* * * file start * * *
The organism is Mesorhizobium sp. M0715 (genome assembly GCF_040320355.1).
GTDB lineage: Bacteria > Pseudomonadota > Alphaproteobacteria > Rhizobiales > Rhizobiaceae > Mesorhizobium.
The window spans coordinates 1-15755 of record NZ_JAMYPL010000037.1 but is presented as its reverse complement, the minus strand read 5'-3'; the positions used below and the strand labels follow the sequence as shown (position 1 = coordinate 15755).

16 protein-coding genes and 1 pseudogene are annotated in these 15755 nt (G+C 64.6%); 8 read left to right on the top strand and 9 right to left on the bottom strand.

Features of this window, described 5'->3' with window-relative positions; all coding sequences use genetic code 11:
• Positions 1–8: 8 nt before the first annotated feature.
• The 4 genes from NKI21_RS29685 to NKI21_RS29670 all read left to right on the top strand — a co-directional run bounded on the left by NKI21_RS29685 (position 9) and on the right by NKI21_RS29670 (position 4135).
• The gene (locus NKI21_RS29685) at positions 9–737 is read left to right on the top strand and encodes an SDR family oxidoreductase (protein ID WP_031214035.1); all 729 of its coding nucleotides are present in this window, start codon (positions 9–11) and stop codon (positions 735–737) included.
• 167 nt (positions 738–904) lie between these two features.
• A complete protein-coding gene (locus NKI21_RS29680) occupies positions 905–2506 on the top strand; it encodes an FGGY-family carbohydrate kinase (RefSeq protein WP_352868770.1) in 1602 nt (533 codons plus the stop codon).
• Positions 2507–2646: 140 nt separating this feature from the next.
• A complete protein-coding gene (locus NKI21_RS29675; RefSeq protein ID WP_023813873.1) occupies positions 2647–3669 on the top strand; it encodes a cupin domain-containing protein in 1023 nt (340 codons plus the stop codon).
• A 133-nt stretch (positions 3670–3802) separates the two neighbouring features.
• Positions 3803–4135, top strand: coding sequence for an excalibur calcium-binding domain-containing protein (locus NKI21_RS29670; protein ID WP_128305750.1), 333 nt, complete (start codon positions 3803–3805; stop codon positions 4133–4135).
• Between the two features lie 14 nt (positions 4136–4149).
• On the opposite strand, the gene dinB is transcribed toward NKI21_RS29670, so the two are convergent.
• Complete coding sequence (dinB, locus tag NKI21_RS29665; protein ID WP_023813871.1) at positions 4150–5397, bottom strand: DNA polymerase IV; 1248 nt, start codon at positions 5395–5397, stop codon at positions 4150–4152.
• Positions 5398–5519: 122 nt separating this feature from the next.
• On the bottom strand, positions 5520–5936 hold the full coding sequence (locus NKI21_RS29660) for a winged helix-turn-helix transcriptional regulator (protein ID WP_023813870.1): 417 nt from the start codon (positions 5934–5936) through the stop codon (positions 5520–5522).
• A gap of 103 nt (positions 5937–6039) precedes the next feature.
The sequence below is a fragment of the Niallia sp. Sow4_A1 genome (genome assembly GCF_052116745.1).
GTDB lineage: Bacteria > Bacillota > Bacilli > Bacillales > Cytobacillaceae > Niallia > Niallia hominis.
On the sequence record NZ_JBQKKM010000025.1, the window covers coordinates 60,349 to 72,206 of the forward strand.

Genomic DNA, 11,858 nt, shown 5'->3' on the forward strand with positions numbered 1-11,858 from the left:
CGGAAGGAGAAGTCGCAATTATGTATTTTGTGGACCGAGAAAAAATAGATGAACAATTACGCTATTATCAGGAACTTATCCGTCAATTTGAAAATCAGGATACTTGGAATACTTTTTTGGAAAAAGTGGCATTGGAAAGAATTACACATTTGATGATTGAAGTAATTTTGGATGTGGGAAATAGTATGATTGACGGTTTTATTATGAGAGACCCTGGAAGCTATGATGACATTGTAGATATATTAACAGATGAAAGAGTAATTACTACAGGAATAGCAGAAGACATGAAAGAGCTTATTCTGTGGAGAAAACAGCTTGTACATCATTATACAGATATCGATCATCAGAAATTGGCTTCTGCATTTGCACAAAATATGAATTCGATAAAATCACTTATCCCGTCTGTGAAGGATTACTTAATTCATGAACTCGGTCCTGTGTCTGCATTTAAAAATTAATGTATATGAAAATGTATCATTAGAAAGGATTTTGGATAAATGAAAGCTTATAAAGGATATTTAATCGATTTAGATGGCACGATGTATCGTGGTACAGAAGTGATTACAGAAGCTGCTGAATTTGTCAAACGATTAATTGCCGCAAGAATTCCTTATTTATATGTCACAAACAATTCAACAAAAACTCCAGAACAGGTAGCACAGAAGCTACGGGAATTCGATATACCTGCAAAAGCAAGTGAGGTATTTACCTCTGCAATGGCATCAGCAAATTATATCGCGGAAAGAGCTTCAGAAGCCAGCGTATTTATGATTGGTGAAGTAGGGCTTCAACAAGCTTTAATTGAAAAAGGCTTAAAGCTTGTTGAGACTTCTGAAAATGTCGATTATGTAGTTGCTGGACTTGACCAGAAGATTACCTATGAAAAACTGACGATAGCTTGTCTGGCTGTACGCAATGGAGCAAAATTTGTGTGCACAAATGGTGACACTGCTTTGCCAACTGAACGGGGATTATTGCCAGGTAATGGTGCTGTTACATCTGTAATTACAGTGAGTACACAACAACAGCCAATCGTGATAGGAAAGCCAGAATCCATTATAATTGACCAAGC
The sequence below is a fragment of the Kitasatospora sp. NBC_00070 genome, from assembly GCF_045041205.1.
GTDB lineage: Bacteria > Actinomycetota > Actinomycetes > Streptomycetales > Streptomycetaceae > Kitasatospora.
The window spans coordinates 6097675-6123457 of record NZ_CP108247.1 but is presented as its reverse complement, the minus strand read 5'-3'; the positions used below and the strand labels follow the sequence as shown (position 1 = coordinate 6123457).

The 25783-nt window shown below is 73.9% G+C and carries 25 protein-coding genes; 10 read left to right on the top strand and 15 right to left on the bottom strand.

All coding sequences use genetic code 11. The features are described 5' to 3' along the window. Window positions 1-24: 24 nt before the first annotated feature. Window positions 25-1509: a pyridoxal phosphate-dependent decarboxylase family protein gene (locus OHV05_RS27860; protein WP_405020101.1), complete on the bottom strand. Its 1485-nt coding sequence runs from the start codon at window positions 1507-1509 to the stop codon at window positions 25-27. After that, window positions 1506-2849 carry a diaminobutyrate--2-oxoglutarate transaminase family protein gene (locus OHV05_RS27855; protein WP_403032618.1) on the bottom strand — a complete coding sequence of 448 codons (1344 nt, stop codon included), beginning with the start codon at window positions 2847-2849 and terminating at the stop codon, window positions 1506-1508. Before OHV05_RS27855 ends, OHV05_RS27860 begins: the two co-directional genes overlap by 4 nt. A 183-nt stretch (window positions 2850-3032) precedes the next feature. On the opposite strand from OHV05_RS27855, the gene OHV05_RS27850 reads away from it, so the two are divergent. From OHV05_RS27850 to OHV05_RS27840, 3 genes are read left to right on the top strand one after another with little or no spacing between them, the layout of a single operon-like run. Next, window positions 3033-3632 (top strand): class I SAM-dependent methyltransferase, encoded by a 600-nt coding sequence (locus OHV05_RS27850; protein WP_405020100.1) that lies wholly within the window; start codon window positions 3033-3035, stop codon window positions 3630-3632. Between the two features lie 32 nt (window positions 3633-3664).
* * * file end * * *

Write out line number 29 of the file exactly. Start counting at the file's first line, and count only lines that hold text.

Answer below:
The 25783-nt window shown below is 73.9% G+C and carries 25 protein-coding genes; 10 read left to right on the top strand and 15 right to left on the bottom strand.